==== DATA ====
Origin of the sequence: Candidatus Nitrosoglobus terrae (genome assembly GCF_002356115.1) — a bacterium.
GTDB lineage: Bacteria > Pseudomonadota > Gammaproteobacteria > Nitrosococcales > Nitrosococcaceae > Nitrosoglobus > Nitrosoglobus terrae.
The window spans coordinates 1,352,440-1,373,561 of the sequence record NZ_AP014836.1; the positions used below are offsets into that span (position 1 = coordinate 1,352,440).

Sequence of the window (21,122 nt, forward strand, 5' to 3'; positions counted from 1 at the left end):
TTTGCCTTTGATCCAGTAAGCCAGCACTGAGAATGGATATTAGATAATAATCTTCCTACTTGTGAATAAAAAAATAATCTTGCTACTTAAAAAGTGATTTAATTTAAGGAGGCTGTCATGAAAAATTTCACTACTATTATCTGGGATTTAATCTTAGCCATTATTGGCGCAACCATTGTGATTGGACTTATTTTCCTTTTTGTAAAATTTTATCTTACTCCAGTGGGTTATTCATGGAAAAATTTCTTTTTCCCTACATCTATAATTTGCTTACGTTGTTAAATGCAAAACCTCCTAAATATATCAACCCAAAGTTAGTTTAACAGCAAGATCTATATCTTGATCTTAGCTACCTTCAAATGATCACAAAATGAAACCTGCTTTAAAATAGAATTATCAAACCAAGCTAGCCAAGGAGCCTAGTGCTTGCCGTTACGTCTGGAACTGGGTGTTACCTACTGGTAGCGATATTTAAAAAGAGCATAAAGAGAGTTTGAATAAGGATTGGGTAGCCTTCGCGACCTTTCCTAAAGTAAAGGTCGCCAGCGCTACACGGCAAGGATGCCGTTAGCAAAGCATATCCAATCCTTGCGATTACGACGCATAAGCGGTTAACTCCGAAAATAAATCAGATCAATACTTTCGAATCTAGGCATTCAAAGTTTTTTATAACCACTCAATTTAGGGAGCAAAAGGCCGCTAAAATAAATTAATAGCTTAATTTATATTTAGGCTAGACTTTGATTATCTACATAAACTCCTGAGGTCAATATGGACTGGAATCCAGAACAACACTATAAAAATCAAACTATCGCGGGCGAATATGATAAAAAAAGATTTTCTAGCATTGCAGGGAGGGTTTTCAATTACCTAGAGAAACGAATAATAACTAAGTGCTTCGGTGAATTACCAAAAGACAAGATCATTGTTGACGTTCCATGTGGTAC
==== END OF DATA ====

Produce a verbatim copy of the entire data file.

Origin of the sequence: Candidatus Nitrosoglobus terrae (genome assembly GCF_002356115.1) — a bacterium.
GTDB lineage: Bacteria > Pseudomonadota > Gammaproteobacteria > Nitrosococcales > Nitrosococcaceae > Nitrosoglobus > Nitrosoglobus terrae.
The window spans coordinates 1,352,440-1,373,561 of the sequence record NZ_AP014836.1; the positions used below are offsets into that span (position 1 = coordinate 1,352,440).

Sequence of the window (21,122 nt, forward strand, 5' to 3'; positions counted from 1 at the left end):
TTTGCCTTTGATCCAGTAAGCCAGCACTGAGAATGGATATTAGATAATAATCTTCCTACTTGTGAATAAAAAAATAATCTTGCTACTTAAAAAGTGATTTAATTTAAGGAGGCTGTCATGAAAAATTTCACTACTATTATCTGGGATTTAATCTTAGCCATTATTGGCGCAACCATTGTGATTGGACTTATTTTCCTTTTTGTAAAATTTTATCTTACTCCAGTGGGTTATTCATGGAAAAATTTCTTTTTCCCTACATCTATAATTTGCTTACGTTGTTAAATGCAAAACCTCCTAAATATATCAACCCAAAGTTAGTTTAACAGCAAGATCTATATCTTGATCTTAGCTACCTTCAAATGATCACAAAATGAAACCTGCTTTAAAATAGAATTATCAAACCAAGCTAGCCAAGGAGCCTAGTGCTTGCCGTTACGTCTGGAACTGGGTGTTACCTACTGGTAGCGATATTTAAAAAGAGCATAAAGAGAGTTTGAATAAGGATTGGGTAGCCTTCGCGACCTTTCCTAAAGTAAAGGTCGCCAGCGCTACACGGCAAGGATGCCGTTAGCAAAGCATATCCAATCCTTGCGATTACGACGCATAAGCGGTTAACTCCGAAAATAAATCAGATCAATACTTTCGAATCTAGGCATTCAAAGTTTTTTATAACCACTCAATTTAGGGAGCAAAAGGCCGCTAAAATAAATTAATAGCTTAATTTATATTTAGGCTAGACTTTGATTATCTACATAAACTCCTGAGGTCAATATGGACTGGAATCCAGAACAACACTATAAAAATCAAACTATCGCGGGCGAATATGATAAAAAAAGATTTTCTAGCATTGCAGGGAGGGTTTTCAATTACCTAGAGAAACGAATAATAACTAAGTGCTTCGGTGAATTACCAAAAGACAAGATCATTGTTGACGTTCCATGTGGTAC